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City and county consider long-term telecommuting strategy

Wednesday, May 6, 2020 by Jessi Devenyns

When the city and county issued Stay Home-Work Safe orders on March 24, Austin became a community of teleworkers virtually overnight. Although there was minimal preparation for the change in work environment, the effort has been sufficiently successful to prompt both city and county leaders to consider extending work-from-home policies even after the crisis subsides.

In Travis County, commissioners Gerald Daugherty and Brigid Shea are collaborating on an initiative to encourage 75 percent of county employees to work from home at some point during the week.

In Austin, Council Member Alison Alter is bringing a resolution on May 7 to direct the city manager to update the city’s telecommuting policies. New policies will be based on the digital working experience under Covid-19 restrictions and incorporate more aggressive goals on the number of employees and the percentage of hours eligible for teleworking. Alter told the Austin Monitor there are not yet any specific goals.

County and city leaders both said telecommuting has turned out to be not only feasible but has benefited the environment and alleviated the perpetual traffic congestion that plagues Austin’s streets.

“We have this virtual experiment going, so we can see what can be done and see what the environmental consequences are,” Alter told the Monitor.

Commissioner Shea told the Monitor that vehicle emissions from employee commutes make up the largest portion of the county’s greenhouse gas emissions. By transitioning to a majority of county employees working at home, she said the benefits to traffic congestion and the environment have been profound.

Data from the Austin Transportation Department’s Mobility Management Center show that traffic at Austin’s major intersections has decreased by 60 percent at peak hours and 50 percent overall since stay-at-home orders were issued in March. In tandem with the reduction in vehicles on the road, the Capital Area Council of Governments reported data showing lower concentrations of nitrogen dioxide (NO2) and ozone (O3) during the last two weeks of March than were observed in the same two weeks of March in 2017-2019.

In a memo from CAPCOG on April 24, the organization said it was uncertain whether the 50 percent reduction in traffic was due to telecommuting or other factors, such as the cancellation of large events, increased unemployment and fewer trips to local businesses.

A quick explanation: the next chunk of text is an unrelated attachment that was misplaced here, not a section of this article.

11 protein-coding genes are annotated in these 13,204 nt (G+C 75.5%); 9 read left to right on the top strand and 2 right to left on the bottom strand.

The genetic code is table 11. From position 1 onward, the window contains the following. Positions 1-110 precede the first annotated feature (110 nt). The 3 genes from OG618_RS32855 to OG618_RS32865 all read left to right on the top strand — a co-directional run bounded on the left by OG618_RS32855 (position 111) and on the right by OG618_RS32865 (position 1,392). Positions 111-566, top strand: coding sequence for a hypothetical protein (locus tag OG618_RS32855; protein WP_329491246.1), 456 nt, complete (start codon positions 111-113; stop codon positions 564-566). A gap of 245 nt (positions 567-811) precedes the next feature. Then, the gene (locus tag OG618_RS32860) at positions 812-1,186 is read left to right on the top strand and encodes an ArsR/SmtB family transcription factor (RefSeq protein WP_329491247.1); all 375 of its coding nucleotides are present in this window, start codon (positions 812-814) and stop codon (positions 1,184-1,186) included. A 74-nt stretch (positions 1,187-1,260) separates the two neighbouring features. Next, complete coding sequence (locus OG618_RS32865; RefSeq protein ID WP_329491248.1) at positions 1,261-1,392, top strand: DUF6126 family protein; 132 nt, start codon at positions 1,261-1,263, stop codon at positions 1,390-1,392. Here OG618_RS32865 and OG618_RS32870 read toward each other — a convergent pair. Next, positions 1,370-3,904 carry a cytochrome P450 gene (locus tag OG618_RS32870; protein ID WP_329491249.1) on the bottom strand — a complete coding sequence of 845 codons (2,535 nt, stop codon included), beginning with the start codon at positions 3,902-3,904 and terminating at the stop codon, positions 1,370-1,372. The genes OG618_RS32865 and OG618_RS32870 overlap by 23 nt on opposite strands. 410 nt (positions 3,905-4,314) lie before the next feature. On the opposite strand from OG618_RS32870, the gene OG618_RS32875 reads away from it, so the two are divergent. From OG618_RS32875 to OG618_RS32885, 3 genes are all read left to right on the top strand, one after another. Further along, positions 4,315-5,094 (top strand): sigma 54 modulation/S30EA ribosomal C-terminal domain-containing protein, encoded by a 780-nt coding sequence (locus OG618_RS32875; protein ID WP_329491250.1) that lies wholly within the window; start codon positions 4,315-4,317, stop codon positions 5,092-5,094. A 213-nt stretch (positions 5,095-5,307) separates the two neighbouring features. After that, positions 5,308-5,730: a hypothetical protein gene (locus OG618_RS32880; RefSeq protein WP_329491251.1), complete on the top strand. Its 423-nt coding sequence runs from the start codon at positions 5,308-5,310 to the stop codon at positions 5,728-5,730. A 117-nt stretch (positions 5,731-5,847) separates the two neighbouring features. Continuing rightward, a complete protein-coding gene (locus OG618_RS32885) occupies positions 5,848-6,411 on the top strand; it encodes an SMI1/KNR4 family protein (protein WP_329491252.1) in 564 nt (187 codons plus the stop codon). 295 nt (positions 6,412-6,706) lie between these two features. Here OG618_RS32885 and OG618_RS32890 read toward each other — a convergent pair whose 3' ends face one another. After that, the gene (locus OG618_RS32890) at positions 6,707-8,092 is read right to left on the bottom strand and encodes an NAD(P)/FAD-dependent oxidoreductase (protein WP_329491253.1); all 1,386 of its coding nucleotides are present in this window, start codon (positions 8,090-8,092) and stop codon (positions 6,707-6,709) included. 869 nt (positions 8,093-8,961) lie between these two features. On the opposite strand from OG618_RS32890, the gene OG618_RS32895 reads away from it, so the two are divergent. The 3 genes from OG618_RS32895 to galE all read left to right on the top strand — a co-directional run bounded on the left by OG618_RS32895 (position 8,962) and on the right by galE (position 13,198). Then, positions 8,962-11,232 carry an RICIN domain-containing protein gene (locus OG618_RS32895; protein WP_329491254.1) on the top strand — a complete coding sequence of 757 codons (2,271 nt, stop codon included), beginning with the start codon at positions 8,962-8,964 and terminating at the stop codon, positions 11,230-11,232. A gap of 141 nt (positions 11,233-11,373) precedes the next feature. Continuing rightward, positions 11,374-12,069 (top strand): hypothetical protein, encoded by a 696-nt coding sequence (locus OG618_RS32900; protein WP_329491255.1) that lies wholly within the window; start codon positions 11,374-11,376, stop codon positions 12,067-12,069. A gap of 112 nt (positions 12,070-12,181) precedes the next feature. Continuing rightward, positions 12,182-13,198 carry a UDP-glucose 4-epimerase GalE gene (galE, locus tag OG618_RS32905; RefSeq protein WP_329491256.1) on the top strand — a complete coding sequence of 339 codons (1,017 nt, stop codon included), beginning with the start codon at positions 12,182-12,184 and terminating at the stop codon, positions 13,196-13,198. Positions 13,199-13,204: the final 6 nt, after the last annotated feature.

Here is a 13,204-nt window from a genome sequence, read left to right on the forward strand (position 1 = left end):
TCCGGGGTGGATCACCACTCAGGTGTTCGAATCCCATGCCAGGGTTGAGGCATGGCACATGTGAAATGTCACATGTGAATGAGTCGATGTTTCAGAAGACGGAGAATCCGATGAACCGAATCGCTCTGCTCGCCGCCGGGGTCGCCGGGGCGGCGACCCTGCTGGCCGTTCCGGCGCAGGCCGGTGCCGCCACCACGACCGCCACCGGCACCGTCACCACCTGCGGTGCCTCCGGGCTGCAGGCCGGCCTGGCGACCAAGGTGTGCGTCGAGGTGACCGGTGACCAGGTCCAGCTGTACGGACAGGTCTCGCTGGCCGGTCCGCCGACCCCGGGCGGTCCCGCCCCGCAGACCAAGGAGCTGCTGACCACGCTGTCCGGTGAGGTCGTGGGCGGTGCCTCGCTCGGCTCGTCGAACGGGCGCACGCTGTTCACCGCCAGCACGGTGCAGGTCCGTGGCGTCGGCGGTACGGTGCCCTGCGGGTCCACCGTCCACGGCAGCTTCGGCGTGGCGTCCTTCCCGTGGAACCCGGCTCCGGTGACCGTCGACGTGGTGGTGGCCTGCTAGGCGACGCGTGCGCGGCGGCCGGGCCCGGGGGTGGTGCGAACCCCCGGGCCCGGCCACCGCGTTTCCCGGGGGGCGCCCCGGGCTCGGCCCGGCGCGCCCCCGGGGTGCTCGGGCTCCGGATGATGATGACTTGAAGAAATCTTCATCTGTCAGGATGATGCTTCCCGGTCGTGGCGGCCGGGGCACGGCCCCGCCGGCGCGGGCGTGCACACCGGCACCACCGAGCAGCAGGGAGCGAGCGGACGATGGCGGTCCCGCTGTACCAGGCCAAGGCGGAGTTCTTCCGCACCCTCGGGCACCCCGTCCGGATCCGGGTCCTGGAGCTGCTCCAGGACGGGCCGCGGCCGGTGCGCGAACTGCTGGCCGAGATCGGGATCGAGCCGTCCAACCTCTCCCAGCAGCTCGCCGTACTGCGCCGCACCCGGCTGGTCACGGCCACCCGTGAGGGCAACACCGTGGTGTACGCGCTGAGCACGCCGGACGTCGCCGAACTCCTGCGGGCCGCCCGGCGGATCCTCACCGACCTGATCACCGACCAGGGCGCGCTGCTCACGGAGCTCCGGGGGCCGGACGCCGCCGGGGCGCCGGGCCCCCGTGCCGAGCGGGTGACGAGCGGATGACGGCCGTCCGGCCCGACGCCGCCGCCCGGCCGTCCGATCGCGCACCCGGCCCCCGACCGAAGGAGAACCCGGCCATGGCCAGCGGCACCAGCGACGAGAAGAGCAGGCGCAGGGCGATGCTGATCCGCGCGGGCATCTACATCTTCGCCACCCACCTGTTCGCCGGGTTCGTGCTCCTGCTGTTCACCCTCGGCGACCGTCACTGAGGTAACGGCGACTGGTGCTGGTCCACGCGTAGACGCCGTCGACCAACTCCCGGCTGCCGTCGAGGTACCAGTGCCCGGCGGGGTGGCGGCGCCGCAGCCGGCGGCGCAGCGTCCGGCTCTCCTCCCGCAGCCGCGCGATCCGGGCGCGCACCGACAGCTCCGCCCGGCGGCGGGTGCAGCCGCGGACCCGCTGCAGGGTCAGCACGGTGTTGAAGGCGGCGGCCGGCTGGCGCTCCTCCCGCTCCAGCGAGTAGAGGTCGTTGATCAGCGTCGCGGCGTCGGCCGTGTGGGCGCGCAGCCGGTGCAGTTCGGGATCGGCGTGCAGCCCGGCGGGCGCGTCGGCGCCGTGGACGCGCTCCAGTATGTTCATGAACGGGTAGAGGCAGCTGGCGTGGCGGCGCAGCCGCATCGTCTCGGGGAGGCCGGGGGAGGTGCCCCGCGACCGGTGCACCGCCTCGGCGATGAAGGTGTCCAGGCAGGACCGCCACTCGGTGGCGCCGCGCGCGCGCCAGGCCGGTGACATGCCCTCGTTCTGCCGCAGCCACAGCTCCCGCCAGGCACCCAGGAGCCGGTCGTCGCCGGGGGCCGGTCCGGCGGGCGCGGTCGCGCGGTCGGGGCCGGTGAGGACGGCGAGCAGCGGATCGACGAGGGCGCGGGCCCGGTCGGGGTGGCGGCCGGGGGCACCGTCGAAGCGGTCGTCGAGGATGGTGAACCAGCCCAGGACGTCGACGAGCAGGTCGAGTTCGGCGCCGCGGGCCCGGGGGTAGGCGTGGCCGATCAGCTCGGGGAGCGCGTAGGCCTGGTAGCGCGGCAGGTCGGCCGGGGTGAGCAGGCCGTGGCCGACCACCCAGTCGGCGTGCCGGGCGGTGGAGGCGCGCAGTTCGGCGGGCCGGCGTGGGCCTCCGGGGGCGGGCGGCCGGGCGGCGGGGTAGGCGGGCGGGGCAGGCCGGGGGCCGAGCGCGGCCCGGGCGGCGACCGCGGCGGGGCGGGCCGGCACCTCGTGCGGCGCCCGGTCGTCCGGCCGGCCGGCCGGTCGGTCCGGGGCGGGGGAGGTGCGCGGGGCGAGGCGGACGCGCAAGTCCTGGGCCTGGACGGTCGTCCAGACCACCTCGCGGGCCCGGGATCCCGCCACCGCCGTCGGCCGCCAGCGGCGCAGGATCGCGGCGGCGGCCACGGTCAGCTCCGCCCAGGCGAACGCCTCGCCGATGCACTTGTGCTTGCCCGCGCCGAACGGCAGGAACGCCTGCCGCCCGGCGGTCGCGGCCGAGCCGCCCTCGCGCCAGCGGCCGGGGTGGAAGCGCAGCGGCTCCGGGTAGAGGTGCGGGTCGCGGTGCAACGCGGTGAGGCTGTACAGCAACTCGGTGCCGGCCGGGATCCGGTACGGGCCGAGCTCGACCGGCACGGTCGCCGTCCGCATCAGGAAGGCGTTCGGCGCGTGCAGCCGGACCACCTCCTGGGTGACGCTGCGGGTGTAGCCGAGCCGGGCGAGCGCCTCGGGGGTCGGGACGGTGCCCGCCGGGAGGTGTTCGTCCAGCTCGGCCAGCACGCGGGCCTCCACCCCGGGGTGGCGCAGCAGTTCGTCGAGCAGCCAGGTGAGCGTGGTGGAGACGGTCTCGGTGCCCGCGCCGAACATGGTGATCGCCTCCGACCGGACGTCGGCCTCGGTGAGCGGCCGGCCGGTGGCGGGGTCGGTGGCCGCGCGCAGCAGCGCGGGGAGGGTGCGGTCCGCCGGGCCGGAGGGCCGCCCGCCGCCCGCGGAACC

However, both city and country leaders attribute the reduction in large part to the implementation of widespread telecommuting.

Despite its initial success, there is a consensus that transitioning to a long-term work-from-home policy will not be without its challenges.

“The county is really not ready to truly do telework because we really don’t have a robust system in place to quantify (and) verify everything that has to be done and still run the county,” Commissioner Daugherty told the Monitor.

Council Member Alter similarly said, “There are a lot of challenging pieces of this experiment.” Nevertheless, she said the challenges should not deter the city from pushing for aggressive telecommuting goals, particularly in light of such a strategy’s ability to contribute to the city’s carbon-neutral goals. The city is aiming to be carbon-neutral by 2050.

Daugherty said, “I am keen on 75 percent. I’m keen on really trying to do telecommuting by the overwhelming majority (of county employees).”

However, both he and Shea cautioned that working from home is not an option for all county staff. For example, jailers, geographic information system (GIS) staff, community center staff and maintenance crews need to be physically present at a work site in order to perform their jobs. Those exceptions will be factored into the county’s overarching strategy.

Still, Daugherty said the first step is to aim for a goal and then iron out the strategy, including the costs required to achieve that goal. “If we could really figure out a way to do all this stuff: Traffic, done,” he said.

Photo made available through a Creative Commons license.

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